The President of the Russian Federation Vladimir Putin submitted to the State Duma a bill on Russia’s withdrawal from the Open Skies Treaty on May 11, 2021. The treaty allows mutual aerial monitoring of military movements and strategic installations of the signatory countries.
Russia announced its intention to withdraw from the Treaty on January 15, 2021. The move followed a similar decision from the Trump administration on November 22, 2020, citing “repeated violations from Russia.”
“On November 22, 2020, the US used a far-fetched pretext to leave the Treaty, thus significantly disrupting the balance of interests of the parties to the Treaty achieved when it was signed,” the bill reads. “Thus, serious damage was dealt to the observance of the Treaty and its significance in building trust and transparency, and a threat to Russia’s national security emerged.”
The Russian administration fears that other signatory countries, especially members of NATO, could transfer the information obtained within the framework of “Open Skies” to Washington, even after the United States officially withdrew from the treaty.
Among the alleged violations of the treaty, one point of contention was the fact that Russia refused for the treaty to apply to the Georgian territories of Abkhazia and South Ossetia, which the Kremlin recognizes as independent countries and thus outside of the Treaty’s jurisdiction. Another issue concerns the overflight time of the Kaliningrad enclave, above which Russia unilaterally imposed a limit of 500 kilometers as to not disturb civilian flights too long.
In a plenary meeting of the Open Skies Consultative Commission on February 22, 2021, Konstantin Gavrilov, the head of the Russian delegation, announced that the domestic withdrawal procedure of the Russian Federation from the Open Skies Treaty would be done by the end of summer 2021. From the moment each party officially notify the other depositories of their withdrawal, they have 6 months to reverse the process.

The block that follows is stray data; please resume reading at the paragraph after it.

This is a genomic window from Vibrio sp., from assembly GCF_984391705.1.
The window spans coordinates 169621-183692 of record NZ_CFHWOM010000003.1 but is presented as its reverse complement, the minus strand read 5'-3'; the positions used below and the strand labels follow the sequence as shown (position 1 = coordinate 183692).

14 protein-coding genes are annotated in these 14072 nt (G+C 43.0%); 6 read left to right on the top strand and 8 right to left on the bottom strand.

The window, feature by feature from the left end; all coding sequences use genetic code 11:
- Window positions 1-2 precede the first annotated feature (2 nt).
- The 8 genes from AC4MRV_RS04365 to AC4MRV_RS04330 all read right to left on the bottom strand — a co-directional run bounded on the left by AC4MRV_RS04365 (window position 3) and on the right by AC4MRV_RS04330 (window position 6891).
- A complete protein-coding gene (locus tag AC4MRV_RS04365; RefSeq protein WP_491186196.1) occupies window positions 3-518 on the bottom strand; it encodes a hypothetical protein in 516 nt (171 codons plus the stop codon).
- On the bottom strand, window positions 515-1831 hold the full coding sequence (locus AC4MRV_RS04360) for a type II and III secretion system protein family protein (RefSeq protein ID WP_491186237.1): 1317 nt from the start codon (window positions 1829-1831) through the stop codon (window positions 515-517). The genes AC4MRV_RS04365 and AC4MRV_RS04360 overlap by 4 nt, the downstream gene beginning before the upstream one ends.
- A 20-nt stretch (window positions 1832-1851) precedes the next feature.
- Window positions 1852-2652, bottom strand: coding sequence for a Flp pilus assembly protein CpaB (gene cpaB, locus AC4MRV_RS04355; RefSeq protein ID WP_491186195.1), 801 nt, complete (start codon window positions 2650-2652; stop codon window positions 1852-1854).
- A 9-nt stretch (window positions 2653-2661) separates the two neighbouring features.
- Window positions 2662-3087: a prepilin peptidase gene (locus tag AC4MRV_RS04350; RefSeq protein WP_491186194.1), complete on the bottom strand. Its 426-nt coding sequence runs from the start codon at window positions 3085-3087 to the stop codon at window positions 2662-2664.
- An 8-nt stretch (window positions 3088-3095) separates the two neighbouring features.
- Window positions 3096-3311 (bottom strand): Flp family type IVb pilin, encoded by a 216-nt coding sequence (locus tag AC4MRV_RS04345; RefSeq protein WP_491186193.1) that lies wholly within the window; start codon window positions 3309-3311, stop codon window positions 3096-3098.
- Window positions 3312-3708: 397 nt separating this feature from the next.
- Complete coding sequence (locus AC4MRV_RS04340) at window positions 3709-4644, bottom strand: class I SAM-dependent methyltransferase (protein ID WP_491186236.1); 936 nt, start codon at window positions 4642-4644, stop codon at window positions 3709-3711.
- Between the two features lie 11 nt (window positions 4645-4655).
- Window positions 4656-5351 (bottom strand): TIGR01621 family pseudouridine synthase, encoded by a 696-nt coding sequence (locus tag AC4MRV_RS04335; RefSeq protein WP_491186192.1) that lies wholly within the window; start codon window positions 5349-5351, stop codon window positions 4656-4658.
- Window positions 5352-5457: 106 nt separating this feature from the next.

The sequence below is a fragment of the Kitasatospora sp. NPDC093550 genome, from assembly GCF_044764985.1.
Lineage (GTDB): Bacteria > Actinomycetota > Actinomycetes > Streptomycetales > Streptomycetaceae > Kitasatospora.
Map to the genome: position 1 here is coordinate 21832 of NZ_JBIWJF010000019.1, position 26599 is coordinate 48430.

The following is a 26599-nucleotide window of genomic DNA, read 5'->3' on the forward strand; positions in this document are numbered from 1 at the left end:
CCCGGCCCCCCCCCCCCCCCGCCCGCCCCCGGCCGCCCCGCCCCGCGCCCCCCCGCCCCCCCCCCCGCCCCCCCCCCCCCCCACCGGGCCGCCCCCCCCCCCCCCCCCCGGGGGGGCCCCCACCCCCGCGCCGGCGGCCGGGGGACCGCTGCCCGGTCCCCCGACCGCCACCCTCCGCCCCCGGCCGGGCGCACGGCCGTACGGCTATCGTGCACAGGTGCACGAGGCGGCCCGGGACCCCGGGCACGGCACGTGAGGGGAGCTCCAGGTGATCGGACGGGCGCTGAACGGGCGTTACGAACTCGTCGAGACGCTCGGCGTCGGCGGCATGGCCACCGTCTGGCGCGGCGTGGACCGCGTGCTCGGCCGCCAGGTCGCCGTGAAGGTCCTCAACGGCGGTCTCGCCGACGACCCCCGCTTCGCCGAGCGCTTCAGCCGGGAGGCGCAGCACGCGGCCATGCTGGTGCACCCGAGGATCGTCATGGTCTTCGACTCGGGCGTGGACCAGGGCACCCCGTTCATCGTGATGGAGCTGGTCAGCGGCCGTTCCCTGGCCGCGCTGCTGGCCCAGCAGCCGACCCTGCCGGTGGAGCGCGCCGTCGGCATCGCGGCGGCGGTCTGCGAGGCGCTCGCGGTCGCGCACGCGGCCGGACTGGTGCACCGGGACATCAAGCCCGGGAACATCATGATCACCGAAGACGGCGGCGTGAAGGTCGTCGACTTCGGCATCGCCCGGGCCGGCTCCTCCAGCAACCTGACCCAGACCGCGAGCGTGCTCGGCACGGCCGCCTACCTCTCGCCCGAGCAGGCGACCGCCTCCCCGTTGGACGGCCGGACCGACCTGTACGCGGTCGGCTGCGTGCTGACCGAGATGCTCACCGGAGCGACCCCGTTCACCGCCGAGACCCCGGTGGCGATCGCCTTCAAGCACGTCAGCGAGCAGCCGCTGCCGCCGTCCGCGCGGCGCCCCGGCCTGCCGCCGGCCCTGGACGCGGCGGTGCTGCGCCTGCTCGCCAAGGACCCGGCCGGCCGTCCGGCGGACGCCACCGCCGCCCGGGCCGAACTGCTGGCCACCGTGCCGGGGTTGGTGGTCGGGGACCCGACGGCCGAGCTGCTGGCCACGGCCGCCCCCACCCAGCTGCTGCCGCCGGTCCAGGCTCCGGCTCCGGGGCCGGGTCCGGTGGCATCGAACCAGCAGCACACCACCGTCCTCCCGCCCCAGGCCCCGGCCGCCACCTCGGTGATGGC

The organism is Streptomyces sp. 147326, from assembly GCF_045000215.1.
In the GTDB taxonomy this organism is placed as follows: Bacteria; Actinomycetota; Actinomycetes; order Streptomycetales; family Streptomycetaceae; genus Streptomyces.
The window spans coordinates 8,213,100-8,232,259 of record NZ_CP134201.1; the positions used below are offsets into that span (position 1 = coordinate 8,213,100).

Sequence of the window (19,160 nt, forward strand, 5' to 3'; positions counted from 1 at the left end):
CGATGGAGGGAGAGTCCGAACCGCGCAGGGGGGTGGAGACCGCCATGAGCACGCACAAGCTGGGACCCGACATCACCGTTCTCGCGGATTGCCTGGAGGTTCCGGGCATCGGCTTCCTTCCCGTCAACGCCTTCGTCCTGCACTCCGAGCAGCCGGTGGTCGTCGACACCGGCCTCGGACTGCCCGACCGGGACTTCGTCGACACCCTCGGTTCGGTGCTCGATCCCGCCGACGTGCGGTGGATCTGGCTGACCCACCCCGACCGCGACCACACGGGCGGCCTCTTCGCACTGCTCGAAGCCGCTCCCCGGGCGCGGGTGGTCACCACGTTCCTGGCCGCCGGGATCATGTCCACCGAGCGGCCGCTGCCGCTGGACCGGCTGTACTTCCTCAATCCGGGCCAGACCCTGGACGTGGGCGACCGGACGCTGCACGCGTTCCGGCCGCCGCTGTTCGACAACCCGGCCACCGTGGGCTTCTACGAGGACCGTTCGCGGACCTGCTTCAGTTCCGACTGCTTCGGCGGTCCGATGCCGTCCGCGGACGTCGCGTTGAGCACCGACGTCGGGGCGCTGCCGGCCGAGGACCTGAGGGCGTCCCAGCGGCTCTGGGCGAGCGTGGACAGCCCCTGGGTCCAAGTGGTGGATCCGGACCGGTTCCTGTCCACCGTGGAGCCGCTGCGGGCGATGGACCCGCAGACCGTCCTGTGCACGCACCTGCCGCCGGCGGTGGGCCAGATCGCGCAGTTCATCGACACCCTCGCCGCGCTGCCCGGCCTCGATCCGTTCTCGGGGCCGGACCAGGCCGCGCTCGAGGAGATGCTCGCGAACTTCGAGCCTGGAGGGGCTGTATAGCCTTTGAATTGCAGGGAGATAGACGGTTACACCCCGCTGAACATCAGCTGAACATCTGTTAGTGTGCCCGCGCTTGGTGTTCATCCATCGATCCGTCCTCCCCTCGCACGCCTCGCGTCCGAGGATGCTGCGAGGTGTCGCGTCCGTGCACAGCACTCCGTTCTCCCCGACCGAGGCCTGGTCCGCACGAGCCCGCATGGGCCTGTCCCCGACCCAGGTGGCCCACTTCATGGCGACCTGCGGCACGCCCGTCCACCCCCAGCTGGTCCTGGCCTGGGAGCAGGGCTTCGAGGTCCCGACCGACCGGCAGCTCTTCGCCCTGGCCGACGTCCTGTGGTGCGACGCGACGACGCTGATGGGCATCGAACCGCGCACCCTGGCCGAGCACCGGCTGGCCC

This seems unlikely, however, as US President Joe Biden’s administration voiced its concern that reintegrating the organization would send the “wrong message” to Russia, and “undermine” its position on arms control. On April 3, 2021, the USAF announced that the two Boeing OC-135B observation planes specifically equipped for the application of the treaty would be retired and sent to the 309th Aerospace Maintenance and Regeneration Group (AMARG), colloquially known as the Boneyard, in Davis-Monthan Air Force Base in Arizona, United States, “in the next couple of months.”
The Open Skies Treaty was signed in 1992, and ratified on January 1, 2002, by the members of the Organization for Security and Co-operation in Europe (OSCE). Each country must accept a number of observation flights, the “passive quota” and is able to carry out as many as it received, the “active quota”. A 72-hour notice before an observation flight must be communicated to the authorities of the observed country, and the other members of the treaty. Once the flight is carried out, the data collected is available to all signatories.